Distributed March 17, 2003
News Service Contact: Ricardo Howell
A Time of Great Consequence: America and the World
Andrea Mitchell to open 23rd Brown/Providence Journal conference
Acclaimed foreign affairs reporter Andrea Mitchell will deliver the Michael P. Metcalf-Howard R. Swearer Memorial Lecture to open the 23rd annual Brown University/Providence Journal Public Affairs Conference. The conference, A Time of Great Consequence: America and the World, runs March 30 through April 4, 2003. Mitchell will give her address, titled “Pax Americana,” on Sunday, March 30, at 4 p.m. in the Salomon Center for Teaching, located on The College Green.
PROVIDENCE, R.I. — Analysts, policy-makers and cultural experts will discuss America’s role and responsibility as the world’s last superpower at the 23rd Brown University/Providence Journal Public Affairs Conference, March 30 through April 4, 2003. Seven conference sessions will examine the theme A Time of Great Consequence: America and the World.
Andrea Mitchell, chief foreign affairs correspondent for NBC News since 1994, will open the week-long conference, delivering the keynote lecture, titled “Pax Americana,” on Sunday, March 30, at 4 p.m. in the Salomon Center for Teaching on The College Green. Her address will be the 2003 Michael P. Metcalf–Howard R. Swearer Memorial Lecture, honoring the memory of public affairs conference founders Michael P. Metcalf, former chairman and publisher of The Providence Journal, and Howard R. Swearer, Brown’s 15th president. Prior to her address, Mitchell will receive Brown’s Welles Hangen Award for Distinguished Journalism.
In addition to Mitchell, presenters include World Wildlife Fund CEO Kathryn Fuller, composer Philip Glass, national security and defense expert Richard Perle, former Secretary of Labor Robert Reich, actor and director Tim Robbins, and many other scholars and writers.
A Time of Great Consequence: America and the World will examine the international impact of the American republic in the 21st century by drawing together the analysts, leaders and thinkers who forge, evaluate and defend U.S. foreign policy. Together they will attempt to answer such questions as will the United States take steps to expand its sovereignty because of threats to its national security? Will globalization and other rising economies, such as the European Union, help balance the U.S. economy in the world market? Will pressure for a globally consistent environmental policy affect America’s stability and its energy needs? And how will America’s much-discussed and -emulated values – liberty, justice and free enterprise – be transformed in the days ahead?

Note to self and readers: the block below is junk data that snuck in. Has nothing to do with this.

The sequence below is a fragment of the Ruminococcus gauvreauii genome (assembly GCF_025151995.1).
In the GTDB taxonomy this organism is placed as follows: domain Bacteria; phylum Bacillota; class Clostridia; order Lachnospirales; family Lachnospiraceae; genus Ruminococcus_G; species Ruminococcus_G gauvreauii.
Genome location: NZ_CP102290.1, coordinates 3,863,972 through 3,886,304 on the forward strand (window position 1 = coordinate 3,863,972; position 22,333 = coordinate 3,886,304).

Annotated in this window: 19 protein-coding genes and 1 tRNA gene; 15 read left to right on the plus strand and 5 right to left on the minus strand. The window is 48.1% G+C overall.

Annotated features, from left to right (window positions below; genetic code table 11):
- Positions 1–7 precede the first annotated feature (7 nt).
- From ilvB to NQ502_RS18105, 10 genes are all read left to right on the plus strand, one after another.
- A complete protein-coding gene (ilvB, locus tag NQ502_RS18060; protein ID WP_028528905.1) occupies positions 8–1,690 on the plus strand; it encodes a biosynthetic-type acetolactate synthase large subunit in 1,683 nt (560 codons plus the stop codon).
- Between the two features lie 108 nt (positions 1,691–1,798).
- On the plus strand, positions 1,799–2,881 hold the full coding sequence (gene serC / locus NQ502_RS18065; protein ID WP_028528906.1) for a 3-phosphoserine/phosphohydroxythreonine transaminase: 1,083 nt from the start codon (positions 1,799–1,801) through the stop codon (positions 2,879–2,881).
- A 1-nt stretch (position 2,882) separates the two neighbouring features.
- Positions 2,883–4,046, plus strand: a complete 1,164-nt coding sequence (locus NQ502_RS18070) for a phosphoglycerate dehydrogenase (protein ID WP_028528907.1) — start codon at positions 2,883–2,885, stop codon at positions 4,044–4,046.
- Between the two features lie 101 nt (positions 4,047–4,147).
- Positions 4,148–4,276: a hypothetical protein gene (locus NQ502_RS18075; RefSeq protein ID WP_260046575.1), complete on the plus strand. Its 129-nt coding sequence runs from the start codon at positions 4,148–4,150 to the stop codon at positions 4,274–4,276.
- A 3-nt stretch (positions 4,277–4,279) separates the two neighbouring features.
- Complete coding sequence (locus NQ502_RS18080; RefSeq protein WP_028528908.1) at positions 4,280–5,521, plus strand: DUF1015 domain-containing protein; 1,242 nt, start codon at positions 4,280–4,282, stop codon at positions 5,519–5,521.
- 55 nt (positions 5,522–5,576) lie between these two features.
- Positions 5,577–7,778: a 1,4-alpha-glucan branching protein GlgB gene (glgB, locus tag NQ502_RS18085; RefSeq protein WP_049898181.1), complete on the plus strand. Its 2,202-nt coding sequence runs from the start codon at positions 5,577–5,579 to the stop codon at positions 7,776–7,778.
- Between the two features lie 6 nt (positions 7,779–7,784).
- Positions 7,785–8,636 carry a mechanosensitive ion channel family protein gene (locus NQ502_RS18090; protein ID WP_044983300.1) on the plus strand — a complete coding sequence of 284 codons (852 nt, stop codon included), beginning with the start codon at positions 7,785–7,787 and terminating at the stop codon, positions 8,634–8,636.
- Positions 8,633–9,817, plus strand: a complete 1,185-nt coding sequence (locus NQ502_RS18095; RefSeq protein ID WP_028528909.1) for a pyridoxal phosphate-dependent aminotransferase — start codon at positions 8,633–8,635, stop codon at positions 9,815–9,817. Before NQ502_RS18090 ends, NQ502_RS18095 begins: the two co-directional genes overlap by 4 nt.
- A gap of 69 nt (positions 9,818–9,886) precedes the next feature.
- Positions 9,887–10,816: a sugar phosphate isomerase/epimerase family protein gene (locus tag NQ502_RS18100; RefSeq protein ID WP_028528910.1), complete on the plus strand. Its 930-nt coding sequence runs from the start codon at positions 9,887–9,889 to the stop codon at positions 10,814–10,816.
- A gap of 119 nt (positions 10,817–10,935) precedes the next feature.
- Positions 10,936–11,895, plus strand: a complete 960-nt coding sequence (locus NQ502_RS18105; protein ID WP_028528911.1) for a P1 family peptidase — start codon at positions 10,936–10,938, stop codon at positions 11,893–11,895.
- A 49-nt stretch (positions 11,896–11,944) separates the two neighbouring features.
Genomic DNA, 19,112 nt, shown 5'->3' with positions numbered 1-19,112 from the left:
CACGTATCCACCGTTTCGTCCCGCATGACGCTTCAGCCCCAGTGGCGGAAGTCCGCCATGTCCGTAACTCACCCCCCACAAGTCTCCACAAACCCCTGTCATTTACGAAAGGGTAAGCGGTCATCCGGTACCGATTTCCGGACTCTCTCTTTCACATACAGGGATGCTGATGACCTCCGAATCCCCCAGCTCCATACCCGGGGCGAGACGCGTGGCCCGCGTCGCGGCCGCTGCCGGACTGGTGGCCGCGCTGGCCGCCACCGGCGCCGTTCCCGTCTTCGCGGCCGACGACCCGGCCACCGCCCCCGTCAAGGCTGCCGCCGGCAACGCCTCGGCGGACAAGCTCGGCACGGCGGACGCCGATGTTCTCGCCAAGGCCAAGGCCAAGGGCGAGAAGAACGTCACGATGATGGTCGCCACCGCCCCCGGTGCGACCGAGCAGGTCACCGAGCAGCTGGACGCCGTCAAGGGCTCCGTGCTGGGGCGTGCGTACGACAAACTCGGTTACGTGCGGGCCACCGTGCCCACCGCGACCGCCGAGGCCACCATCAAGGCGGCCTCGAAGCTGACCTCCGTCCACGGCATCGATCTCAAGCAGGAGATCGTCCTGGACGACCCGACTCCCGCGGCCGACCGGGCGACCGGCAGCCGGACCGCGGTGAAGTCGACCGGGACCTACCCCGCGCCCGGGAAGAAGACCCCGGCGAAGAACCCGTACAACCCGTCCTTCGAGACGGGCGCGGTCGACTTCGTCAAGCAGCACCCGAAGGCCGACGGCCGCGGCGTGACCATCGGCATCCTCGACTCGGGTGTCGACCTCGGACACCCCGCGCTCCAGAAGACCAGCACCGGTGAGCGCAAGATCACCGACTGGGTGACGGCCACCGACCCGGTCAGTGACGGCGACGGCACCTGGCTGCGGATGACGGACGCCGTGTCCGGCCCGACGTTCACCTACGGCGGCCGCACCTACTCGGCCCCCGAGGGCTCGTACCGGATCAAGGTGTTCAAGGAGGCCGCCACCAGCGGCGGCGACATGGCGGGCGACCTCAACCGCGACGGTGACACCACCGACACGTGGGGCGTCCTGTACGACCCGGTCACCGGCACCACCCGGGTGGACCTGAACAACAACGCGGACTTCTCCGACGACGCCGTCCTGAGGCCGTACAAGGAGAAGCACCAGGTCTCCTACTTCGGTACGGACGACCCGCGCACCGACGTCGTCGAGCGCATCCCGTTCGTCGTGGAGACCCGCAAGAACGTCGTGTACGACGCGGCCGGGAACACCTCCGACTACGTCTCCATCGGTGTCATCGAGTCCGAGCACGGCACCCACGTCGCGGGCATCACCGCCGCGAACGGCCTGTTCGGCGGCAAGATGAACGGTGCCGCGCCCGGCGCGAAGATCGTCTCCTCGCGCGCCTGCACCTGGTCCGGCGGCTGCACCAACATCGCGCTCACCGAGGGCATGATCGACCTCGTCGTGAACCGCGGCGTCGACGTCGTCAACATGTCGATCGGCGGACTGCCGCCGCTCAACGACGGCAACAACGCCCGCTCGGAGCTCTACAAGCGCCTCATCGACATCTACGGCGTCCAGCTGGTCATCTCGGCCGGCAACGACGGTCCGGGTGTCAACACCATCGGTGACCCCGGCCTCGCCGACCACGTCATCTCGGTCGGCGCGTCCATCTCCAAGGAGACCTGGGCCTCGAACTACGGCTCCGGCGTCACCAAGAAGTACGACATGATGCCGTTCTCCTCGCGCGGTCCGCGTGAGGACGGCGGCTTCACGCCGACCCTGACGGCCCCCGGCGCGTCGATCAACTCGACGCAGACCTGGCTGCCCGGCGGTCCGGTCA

The conference, free and open to the public, will continue through Friday, April 4, according to the schedule below. All sessions will be held in the Salomon Center for Teaching, located on The College Green. Doors will open one hour before each event.
Editors: Several guest speakers will be available for telephone interview before the conference opens. Please contact the News Service for details.
A Time of Great Consequence: America and the World
All sessions will be held in the Salomon Center for Teaching, located on The College Green.
Sunday, March 30 – 4 p.m.
Andrea Mitchell: “Pax Americana”
Mitchell, chief foreign affairs correspondent for NBC News, will discuss recent developments in U.S. international affairs, including the confrontation with Saddam Hussein and the campaign against terrorist operatives. The annual keynote address is named in honor of the conference founders.
The Welles Hangen Award honors Brown alumnus Welles Hangen, Class of 1949, an NBC reporter who was executed by Viet Cong and Khmer Rouge guerillas in Cambodia while he was reporting on the Vietnam War.
Monday, March 31 – 6:30 p.m.
Anne-Marie Slaughter: “Human Rights and Human Security”
Slaughter, dean of the Woodrow Wilson School of Public and International Affairs at Princeton University, will examine the complex relationship between national security, international relations and human rights in the 21st century.
Tuesday, April 1 – 5:30 p.m.
Panel: Paul Kennedy, Joseph Nye, Richard Perle
Kennedy, director of international security studies at Yale University; Nye, dean of the Kennedy School of Government at Harvard University; and Perle, chair of the Defense Policy Board, examine how American power can be used to foster democratic government and create global stability and international peace.
Wednesday, April 2 – 6:30 p.m.
Kathryn S. Fuller: “State of the Natural World: America and the Global Environment”
Fuller, president and CEO of World Wildlife Fund, will discuss the relationship between America’s energy priorities and the world’s changing environment.
Thursday, April 3 – 6:30 p.m.
Robert Reich: “America Inc.: The Future of American Globalization”
Reich, former secretary of labor, is now a professor at Brandeis University. He examines American business, the world economic climate and the transforming global economy.
Friday, April 4 – 4 p.m.
Panel: William Gass, Philip Glass, Tim Robbins
Gass, an award-winning writer; Glass, an acclaimed composer; and Robbins, an actor, screenwriter and director, examine the far-reaching impact of American art and popular culture and how the world’s regionally and nationally distinct forms of art and pop culture will endure in the transnational economy. This session is presented in cooperation with the Ivy League Film Festival.
Friday, April 4 – 6 p.m.
Michael Ignatieff : “Republic or Empire?”
Ignatieff, noted author and Harvard professor of human rights, discusses how American goals and interests have given rise to a paradoxical new form of imperialism.